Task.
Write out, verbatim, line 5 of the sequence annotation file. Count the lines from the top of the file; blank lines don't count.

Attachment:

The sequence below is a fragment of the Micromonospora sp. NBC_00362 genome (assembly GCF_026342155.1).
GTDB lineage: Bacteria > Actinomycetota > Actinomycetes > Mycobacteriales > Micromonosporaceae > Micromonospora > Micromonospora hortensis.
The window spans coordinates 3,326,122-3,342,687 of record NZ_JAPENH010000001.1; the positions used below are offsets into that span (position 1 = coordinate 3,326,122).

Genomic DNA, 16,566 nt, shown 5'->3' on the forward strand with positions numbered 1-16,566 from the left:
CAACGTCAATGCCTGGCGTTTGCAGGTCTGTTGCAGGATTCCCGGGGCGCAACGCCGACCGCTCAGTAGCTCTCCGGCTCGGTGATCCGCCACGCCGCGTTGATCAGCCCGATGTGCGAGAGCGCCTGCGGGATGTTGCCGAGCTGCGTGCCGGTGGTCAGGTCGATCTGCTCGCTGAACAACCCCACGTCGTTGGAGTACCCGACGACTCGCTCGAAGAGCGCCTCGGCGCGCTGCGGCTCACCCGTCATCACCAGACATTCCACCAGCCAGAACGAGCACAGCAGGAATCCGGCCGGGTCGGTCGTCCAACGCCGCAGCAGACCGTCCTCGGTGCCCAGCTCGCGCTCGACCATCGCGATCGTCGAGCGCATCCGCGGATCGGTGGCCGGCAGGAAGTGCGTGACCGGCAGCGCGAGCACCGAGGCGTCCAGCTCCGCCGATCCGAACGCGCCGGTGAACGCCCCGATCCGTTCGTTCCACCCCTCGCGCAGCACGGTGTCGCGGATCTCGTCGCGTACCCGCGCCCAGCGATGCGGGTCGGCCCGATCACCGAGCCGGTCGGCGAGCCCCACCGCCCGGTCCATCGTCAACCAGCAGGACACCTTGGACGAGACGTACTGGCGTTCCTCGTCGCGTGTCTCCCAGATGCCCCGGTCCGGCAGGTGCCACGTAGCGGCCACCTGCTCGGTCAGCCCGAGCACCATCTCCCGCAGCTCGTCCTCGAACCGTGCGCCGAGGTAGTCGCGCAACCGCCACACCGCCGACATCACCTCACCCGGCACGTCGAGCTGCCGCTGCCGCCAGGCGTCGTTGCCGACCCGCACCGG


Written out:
CAACGTCAATGCCTGGCGTTTGCAGGTCTGTTGCAGGATTCCCGGGGCGCAACGCCGACCGCTCAGTAGCTCTCCGGCTCGGTGATCCGCCACGCCGCGTTGATCAGCCCGATGTGCGAGAGCGCCTGCGGGATGTTGCCGAGCTGCGTGCCGGTGGTCAGGTCGATCTGCTCGCTGAACAACCCCACGTCGTTGGAGTACCCGACGACTCGCTCGAAGAGCGCCTCGGCGCGCTGCGGCTCACCCGTCATCACCAGACATTCCACCAGCCAGAACGAGCACAGCAGGAATCCGGCCGGGTCGGTCGTCCAACGCCGCAGCAGACCGTCCTCGGTGCCCAGCTCGCGCTCGACCATCGCGATCGTCGAGCGCATCCGCGGATCGGTGGCCGGCAGGAAGTGCGTGACCGGCAGCGCGAGCACCGAGGCGTCCAGCTCCGCCGATCCGAACGCGCCGGTGAACGCCCCGATCCGTTCGTTCCACCCCTCGCGCAGCACGGTGTCGCGGATCTCGTCGCGTACCCGCGCCCAGCGATGCGGGTCGGCCCGATCACCGAGCCGGTCGGCGAGCCCCACCGCCCGGTCCATCGTCAACCAGCAGGACACCTTGGACGAGACGTACTGGCGTTCCTCGTCGCGTGTCTCCCAGATGCCCCGGTCCGGCAGGTGCCACGTAGCGGCCACCTGCTCGGTCAGCCCGAGCACCATCTCCCGCAGCTCGTCCTCGAACCGTGCGCCGAGGTAGTCGCGCAACCGCCACACCGCCGACATCACCTCACCCGGCACGTCGAGCTGCCGCTGCCGCCAGGCGTCGTTGCCGACCCGCACCGG